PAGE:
Nellie Andreeva

Anthony Zuiker found himself in a familiar situation today. In 1999, he was an up-and-coming feature writer with no TV experience who wrote a drama project for ABC Studios (then Touchstone TV) and one of its pods, Jerry Bruckheimer TV. After ABC passed on the pitch, it was taken to another network. But when the Touchstone TV-produced pilot was picked up to series by CBS in May 2000, the studio pulled out as the company’s leadership didn’t want a Disney-owned studio to deficit finance a series on another network. The project, CSI, spawned a $1 billion franchise.

This season, another up-and-coming feature writer with no TV background, Whit Anderson, wrote a drama project for ABC Studios and two of its pods, Zuiker’s Dare To Pass and Brillstein Entertainment, which collaborate on development. ABC again passed on the pitch, which landed elsewhere with ABC Studio attached. But when NBC today greenlighted the project, Alice In Wonderland, to pilot, ABC Studios was replaced by NBC sibling Universal Television. I hear that Uni TV stepped in after ABC Studios opted out.

Times have changed since 2000, and such studio defections are very rare, unless a project moves to the CW, a network only sister studios CBS TV Studios and Warner Bros. TV do business with. Besides CBS Studios, the other network-affiliated production arms have been actually looking to expand beyond supplying their own networks. ABC Studios has been particularly aggressive on that front. It sold three high-profile drama projects to NBC and just yesterday, one of them, the modern-day Hatfields & McCoys, got a pilot order. ABC Studios is producing that pilot but won’t do the same for the modern-day Alice In Wonderland one.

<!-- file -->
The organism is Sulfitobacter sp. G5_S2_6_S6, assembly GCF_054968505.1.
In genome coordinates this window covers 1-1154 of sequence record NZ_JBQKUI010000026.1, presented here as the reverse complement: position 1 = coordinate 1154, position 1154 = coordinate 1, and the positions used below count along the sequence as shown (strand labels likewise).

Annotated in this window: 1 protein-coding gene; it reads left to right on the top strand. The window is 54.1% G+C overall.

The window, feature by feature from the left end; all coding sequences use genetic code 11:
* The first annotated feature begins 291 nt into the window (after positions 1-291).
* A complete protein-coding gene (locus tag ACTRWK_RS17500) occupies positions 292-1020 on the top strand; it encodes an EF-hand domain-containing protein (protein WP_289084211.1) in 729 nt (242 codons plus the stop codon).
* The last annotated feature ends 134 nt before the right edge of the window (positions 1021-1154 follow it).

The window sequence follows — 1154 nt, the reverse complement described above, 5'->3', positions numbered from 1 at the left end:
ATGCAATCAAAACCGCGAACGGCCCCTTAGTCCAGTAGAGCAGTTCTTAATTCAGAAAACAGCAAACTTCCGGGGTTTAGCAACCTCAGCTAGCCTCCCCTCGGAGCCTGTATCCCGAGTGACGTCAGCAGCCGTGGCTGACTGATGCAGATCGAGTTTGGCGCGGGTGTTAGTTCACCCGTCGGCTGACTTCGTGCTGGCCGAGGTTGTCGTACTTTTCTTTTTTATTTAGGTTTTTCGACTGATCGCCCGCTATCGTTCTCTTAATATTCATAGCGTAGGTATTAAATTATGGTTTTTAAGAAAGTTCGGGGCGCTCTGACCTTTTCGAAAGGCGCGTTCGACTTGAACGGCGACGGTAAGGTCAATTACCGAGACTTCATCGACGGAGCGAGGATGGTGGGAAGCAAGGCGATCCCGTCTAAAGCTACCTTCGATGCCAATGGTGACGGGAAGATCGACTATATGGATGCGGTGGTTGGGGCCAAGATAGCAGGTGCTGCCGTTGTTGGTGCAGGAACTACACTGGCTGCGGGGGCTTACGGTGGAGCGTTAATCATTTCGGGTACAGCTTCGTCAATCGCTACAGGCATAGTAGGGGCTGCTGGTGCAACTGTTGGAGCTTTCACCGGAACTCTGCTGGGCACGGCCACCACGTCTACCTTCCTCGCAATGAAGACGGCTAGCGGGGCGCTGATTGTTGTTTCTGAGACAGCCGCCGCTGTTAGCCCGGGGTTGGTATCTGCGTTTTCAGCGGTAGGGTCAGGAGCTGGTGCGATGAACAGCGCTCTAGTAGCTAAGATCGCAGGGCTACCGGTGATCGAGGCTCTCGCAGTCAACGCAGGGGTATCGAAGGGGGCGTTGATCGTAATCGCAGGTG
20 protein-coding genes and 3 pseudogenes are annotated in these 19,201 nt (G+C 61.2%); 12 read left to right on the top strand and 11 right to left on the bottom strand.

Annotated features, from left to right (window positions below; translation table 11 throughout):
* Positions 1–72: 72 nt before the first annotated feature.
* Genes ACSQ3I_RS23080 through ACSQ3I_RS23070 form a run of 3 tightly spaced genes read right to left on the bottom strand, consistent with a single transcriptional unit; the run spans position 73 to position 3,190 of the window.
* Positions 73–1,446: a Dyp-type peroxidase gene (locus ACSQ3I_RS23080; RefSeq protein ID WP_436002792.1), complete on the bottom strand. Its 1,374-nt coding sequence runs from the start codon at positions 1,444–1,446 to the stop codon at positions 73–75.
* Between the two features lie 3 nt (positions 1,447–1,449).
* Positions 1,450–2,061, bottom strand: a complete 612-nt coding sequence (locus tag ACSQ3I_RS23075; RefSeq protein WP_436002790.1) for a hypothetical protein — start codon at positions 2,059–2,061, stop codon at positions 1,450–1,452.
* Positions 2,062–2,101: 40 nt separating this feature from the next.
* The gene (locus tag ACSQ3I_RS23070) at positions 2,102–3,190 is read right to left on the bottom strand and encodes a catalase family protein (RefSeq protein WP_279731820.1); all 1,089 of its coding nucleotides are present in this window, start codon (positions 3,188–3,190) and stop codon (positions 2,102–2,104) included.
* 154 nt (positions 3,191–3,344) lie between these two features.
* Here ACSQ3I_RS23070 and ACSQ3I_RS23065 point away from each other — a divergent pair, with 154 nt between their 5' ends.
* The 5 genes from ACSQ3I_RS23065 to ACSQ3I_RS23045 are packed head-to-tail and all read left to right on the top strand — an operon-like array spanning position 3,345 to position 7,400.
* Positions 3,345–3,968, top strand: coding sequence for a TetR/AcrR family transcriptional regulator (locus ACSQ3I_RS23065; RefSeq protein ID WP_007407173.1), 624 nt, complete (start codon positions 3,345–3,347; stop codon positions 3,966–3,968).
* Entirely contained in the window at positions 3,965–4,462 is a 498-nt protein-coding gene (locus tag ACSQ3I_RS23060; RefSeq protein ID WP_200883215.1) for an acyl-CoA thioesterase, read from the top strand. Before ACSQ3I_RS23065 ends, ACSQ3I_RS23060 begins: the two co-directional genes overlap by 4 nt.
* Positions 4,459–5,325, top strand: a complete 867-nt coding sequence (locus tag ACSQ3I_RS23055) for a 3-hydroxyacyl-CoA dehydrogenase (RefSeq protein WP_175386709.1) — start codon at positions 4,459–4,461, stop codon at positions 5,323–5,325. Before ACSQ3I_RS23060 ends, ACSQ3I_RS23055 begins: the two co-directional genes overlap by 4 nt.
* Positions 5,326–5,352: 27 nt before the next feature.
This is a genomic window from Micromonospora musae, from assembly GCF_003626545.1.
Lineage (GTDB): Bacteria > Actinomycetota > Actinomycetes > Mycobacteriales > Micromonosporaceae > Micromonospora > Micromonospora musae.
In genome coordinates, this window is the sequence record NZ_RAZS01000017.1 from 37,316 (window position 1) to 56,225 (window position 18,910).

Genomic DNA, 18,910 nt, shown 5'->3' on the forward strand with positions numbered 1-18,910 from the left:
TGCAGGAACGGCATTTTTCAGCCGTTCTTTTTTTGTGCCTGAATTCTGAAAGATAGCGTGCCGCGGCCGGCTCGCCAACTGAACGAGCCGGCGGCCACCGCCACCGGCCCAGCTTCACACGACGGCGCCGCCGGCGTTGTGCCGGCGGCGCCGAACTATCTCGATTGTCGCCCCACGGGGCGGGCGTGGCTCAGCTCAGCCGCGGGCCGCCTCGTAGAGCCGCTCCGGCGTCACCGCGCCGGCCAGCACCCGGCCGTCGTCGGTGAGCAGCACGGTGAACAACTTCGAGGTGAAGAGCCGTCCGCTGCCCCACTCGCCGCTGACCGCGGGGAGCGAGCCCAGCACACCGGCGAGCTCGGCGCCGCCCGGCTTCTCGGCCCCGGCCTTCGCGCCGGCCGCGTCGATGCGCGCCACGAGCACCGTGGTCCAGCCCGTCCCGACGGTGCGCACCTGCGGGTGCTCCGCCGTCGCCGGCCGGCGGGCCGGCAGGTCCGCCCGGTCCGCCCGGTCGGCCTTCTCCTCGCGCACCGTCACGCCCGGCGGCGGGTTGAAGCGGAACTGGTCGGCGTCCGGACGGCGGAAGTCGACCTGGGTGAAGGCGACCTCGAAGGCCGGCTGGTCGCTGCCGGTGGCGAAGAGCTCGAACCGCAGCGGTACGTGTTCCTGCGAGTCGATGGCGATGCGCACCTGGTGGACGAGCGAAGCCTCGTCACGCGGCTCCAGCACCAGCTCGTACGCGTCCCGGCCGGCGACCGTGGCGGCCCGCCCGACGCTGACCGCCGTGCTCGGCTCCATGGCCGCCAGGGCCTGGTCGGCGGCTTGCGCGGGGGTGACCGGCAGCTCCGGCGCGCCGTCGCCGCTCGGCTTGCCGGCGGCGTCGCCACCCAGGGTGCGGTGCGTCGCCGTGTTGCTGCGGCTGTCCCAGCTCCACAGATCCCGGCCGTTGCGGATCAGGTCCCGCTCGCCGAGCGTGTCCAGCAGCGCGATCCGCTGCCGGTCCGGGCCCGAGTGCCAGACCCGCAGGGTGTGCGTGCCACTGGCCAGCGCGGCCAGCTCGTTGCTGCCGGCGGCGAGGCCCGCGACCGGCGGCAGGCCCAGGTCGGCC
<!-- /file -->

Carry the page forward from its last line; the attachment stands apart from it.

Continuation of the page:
It is clear why ABC passed on Alice In Wonderland, despite its contemporary setting — elements from the original Alice In Wonderland tale are featured on the network’s fairytale drama Once Upon A Time, which is produced by ABC Studios. Because Zuiker was passionate about the project, I hear the studio allowed him to pitch it elsewhere without its involvement. ABC Studios remained formally attached after NBC bought the pitch as I hear few there expected the project to go to pilot. (Such high-concept shows are considered very risky and most of them die in the development stage.) But when things became real with a pilot order, I hear ABC Studios brass examined the situation and decided that they didn’t want to divide energy and resources on producing two series that are so similar. What’s more, those are not just any two similar projects but high-end dramas with elaborate production and special effects. So in the end, I hear ABC Studios determined that producing an expensive show for another network that is so similar to one of its existing series was not feasible. Time will tell whether, 13 years later, it was the right call.

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